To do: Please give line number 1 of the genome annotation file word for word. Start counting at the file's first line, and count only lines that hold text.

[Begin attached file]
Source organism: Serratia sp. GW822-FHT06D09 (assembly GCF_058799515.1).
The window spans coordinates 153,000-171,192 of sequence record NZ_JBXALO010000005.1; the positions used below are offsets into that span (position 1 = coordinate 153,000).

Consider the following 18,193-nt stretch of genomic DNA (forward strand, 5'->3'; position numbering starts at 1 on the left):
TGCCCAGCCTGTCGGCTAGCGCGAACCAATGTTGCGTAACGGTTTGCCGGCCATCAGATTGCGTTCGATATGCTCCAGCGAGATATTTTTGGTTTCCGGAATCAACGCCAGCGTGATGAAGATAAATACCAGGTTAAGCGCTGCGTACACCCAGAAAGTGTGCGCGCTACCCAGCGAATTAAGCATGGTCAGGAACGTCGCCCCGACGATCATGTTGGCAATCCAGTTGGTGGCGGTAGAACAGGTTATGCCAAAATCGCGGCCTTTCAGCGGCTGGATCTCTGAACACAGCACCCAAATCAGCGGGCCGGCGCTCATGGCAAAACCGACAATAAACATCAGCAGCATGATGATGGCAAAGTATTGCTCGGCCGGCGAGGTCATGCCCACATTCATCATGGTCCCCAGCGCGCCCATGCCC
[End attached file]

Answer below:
Source organism: Serratia sp. GW822-FHT06D09 (assembly GCF_058799515.1).